the anti-war movement is fractious in the Bay Area. Rather than presenting a "responsible" alternative to Bush's war -- say, for instance, by calling for hard sanctions, but no invasion of Iraq -- dissenters here are more likely to question the entire project of decapitating Saddam Hussein, pointing out that some of our closest allies (Pakistan, Israel) already have secretly acquired nuclear weapons and that the United States helped build Iraq's military arsenal in the 1980s when the country went to war against our archenemy Iran.
Bay Area people are more willing to accuse Bush of rank disloyalty, for selfishly trying to improve his re-election chances by going to war with Iraq in order to distract attention from the government's failure to smash al Qaeda.
Dissenters here see the illogic of capitalism at play in the world, the drive for oil and profits coloring the government's behavior rather than Bush's self- professed obsession with bringing freedom and democracy to the Arab world.
By raising uncomfortable questions about the "American empire," Bay Area people guarantee their marginalization in what passes for the national conversation. Being ignored hurts. One of my closest friends, a veteran Democratic activist, badly wants to engage the body politic on the issue of Bush's failed diplomacy, but he gets nowhere. "I've never felt more out of step with the rest of America," he tells me.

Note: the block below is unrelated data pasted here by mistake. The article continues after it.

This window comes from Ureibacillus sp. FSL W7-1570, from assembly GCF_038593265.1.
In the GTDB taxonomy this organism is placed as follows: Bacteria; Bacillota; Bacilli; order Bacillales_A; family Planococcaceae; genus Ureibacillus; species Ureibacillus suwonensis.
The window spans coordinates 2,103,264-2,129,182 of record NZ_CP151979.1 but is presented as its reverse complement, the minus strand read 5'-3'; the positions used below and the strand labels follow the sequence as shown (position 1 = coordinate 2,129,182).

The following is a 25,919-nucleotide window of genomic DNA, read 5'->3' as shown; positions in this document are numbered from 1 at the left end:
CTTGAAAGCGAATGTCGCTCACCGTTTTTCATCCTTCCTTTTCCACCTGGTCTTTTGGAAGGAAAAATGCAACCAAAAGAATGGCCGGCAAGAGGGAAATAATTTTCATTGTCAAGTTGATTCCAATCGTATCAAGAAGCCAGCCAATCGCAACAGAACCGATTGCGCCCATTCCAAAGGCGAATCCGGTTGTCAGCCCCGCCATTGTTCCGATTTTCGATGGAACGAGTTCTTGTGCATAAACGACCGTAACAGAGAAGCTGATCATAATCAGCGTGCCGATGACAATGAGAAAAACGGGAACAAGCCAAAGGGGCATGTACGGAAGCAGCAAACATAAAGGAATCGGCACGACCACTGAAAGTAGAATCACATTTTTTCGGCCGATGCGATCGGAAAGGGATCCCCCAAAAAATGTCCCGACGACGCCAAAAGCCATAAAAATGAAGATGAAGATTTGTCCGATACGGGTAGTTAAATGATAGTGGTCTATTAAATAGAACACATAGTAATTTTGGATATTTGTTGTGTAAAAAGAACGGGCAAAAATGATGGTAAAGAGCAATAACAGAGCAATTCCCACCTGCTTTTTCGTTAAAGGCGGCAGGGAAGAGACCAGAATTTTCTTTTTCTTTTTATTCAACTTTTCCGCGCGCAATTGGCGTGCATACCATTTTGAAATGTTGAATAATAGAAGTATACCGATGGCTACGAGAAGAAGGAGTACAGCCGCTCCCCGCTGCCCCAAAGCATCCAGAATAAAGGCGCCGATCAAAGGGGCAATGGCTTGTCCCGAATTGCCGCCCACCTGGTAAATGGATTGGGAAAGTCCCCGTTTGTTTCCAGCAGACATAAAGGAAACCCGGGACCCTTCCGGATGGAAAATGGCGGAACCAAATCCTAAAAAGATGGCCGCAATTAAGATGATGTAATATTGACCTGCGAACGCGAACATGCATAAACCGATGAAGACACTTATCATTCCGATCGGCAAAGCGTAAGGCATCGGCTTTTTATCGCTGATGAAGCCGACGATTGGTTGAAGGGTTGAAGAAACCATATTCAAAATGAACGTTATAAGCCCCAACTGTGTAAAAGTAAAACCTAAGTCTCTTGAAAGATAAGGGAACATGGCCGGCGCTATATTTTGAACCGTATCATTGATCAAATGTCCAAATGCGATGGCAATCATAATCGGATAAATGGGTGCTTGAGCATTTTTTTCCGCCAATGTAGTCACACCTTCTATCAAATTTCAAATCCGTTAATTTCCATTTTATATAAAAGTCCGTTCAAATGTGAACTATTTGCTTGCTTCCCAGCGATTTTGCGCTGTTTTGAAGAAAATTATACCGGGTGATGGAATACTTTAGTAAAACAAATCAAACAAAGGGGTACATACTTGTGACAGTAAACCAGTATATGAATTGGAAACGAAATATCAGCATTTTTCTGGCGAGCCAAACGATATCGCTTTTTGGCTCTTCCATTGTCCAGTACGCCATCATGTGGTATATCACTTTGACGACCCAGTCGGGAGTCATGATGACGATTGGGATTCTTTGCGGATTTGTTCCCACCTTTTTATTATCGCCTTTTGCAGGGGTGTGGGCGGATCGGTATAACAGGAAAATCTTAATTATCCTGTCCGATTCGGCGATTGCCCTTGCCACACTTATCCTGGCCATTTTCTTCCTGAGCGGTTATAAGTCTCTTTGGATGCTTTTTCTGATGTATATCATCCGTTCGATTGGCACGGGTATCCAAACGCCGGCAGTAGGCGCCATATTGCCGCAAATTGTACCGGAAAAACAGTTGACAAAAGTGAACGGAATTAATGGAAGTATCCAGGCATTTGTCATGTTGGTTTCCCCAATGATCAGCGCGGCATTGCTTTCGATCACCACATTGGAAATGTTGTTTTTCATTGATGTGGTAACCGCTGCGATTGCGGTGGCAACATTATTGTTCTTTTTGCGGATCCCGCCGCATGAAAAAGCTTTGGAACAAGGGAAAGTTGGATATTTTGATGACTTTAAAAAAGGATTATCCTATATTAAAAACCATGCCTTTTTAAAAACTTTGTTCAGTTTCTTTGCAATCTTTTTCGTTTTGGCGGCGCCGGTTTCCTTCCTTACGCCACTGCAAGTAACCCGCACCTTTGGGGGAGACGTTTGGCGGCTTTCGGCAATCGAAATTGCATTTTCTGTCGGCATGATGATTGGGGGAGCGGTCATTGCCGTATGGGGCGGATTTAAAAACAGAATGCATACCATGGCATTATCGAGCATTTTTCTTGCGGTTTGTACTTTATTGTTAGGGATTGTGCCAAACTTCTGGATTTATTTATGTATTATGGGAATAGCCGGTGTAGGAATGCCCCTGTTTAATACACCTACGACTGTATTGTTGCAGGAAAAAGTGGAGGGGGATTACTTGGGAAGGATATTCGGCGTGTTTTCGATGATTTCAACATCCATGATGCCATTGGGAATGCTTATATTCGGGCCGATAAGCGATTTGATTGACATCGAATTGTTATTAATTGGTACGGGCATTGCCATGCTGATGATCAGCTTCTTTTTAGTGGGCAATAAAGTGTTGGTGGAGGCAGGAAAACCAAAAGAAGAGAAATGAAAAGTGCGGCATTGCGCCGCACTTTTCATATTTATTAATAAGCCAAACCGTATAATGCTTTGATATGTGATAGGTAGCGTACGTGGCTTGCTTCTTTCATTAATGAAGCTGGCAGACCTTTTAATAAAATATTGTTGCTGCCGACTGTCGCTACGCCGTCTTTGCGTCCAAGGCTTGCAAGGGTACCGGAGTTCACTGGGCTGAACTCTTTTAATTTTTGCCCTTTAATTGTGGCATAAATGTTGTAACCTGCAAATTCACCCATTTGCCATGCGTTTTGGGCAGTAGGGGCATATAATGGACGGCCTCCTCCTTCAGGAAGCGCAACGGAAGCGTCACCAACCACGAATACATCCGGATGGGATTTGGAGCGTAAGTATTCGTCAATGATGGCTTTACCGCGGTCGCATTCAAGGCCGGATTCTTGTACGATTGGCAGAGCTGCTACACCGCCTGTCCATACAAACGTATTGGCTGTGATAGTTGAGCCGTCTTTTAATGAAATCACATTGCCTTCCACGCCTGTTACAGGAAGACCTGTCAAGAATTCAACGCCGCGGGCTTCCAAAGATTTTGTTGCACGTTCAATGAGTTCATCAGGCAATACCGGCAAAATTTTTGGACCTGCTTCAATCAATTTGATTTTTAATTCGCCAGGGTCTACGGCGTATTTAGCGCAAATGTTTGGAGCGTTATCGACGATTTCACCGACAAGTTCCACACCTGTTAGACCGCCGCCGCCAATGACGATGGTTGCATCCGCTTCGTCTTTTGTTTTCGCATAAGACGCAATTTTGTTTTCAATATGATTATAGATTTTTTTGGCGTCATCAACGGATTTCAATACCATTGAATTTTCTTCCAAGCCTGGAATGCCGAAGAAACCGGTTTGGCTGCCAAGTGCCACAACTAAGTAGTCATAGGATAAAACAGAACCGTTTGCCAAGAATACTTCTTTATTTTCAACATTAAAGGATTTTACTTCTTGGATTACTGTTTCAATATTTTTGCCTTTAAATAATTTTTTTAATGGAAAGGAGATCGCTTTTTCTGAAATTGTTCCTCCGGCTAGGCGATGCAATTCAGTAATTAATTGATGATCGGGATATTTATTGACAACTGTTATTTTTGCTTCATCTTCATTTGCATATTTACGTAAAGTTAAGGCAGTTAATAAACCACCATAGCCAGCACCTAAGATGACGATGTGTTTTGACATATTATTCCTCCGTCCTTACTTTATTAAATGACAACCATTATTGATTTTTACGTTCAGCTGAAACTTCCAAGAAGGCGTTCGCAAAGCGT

Join the club. No one is listening to people in the Bay Area. No one ever listens, actually. The Bay Area is out of sync with the United States on every political metric. Indeed, the people of the Bay have more in common politically and culturally with the geeks from Germany. Bay Area politicos would fit comfortably under the rubric of European "social democrats," favoring a humane welfare state, multilateralism and a ban on offensive military force. Yet in the skewed political structure of America -- where minority political parties are effectively silenced at the national level by the country's winner-take-all system -- the distinctive voice of the Bay Area vanishes into thin air.
Unlike Germany, where the minority Green Party has a stake in the ruling administration, there is no left-liberal party on the national scene. Ralph Nader may have grabbed enough votes to tilt the last presidential election in Bush's favor, yet he has no role in national government -- not in Congress, the administration or even in a federal agency.
The Nader saga illustrates the dilemma of Bay Area "social democrats." We are, like children in an English novel, not to be seen nor heard.
I wish to propose an immodest remedy for this sorry situation: We, the people of the Bay Area, need to leave the United States. We are held prisoner by a foreign power, colonized by an alien civilization. We require cultural and social self-determination. We demand, in short, a declaration of independence -- and our own nation.